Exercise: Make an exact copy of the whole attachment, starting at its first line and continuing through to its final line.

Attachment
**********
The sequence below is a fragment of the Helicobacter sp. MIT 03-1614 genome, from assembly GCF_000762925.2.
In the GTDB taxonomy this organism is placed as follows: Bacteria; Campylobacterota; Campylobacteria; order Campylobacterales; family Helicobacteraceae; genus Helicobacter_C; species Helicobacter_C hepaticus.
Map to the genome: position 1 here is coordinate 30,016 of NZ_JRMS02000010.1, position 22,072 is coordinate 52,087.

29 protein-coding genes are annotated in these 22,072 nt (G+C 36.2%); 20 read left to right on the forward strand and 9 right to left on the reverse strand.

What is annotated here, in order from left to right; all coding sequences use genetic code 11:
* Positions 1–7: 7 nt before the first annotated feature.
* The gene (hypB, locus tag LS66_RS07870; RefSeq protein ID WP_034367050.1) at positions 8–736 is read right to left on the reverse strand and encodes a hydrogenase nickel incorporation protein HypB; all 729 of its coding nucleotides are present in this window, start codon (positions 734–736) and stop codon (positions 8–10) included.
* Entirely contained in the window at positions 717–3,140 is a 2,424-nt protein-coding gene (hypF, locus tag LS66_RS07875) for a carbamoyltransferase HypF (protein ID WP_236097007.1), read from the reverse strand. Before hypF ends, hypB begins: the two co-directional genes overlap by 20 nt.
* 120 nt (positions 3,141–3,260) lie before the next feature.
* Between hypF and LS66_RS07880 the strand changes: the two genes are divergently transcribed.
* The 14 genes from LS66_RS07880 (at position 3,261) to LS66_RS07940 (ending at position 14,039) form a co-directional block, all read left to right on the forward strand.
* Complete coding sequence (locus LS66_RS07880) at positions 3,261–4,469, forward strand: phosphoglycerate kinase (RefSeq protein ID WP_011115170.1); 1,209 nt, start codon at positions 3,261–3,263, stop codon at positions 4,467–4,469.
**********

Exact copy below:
The sequence below is a fragment of the Helicobacter sp. MIT 03-1614 genome, from assembly GCF_000762925.2.
In the GTDB taxonomy this organism is placed as follows: Bacteria; Campylobacterota; Campylobacteria; order Campylobacterales; family Helicobacteraceae; genus Helicobacter_C; species Helicobacter_C hepaticus.
Map to the genome: position 1 here is coordinate 30,016 of NZ_JRMS02000010.1, position 22,072 is coordinate 52,087.

29 protein-coding genes are annotated in these 22,072 nt (G+C 36.2%); 20 read left to right on the forward strand and 9 right to left on the reverse strand.

What is annotated here, in order from left to right; all coding sequences use genetic code 11:
* Positions 1–7: 7 nt before the first annotated feature.
* The gene (hypB, locus tag LS66_RS07870; RefSeq protein ID WP_034367050.1) at positions 8–736 is read right to left on the reverse strand and encodes a hydrogenase nickel incorporation protein HypB; all 729 of its coding nucleotides are present in this window, start codon (positions 734–736) and stop codon (positions 8–10) included.
* Entirely contained in the window at positions 717–3,140 is a 2,424-nt protein-coding gene (hypF, locus tag LS66_RS07875) for a carbamoyltransferase HypF (protein ID WP_236097007.1), read from the reverse strand. Before hypF ends, hypB begins: the two co-directional genes overlap by 20 nt.
* 120 nt (positions 3,141–3,260) lie before the next feature.
* Between hypF and LS66_RS07880 the strand changes: the two genes are divergently transcribed.
* The 14 genes from LS66_RS07880 (at position 3,261) to LS66_RS07940 (ending at position 14,039) form a co-directional block, all read left to right on the forward strand.
* Complete coding sequence (locus LS66_RS07880) at positions 3,261–4,469, forward strand: phosphoglycerate kinase (RefSeq protein ID WP_011115170.1); 1,209 nt, start codon at positions 3,261–3,263, stop codon at positions 4,467–4,469.